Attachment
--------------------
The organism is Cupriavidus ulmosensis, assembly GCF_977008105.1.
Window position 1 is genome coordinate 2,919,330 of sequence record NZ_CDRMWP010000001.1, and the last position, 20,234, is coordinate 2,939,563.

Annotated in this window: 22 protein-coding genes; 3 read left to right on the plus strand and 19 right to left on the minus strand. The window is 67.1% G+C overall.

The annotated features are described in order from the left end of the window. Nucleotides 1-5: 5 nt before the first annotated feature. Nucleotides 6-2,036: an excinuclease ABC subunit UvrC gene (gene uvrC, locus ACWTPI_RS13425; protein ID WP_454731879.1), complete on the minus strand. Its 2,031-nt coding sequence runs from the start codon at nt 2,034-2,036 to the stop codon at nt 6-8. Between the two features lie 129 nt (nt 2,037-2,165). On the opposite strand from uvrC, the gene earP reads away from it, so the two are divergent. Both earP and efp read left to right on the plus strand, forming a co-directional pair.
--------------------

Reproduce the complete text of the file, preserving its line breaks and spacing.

The organism is Cupriavidus ulmosensis, assembly GCF_977008105.1.
Window position 1 is genome coordinate 2,919,330 of sequence record NZ_CDRMWP010000001.1, and the last position, 20,234, is coordinate 2,939,563.

Annotated in this window: 22 protein-coding genes; 3 read left to right on the plus strand and 19 right to left on the minus strand. The window is 67.1% G+C overall.

The annotated features are described in order from the left end of the window. Nucleotides 1-5: 5 nt before the first annotated feature. Nucleotides 6-2,036: an excinuclease ABC subunit UvrC gene (gene uvrC, locus ACWTPI_RS13425; protein ID WP_454731879.1), complete on the minus strand. Its 2,031-nt coding sequence runs from the start codon at nt 2,034-2,036 to the stop codon at nt 6-8. Between the two features lie 129 nt (nt 2,037-2,165). On the opposite strand from uvrC, the gene earP reads away from it, so the two are divergent. Both earP and efp read left to right on the plus strand, forming a co-directional pair.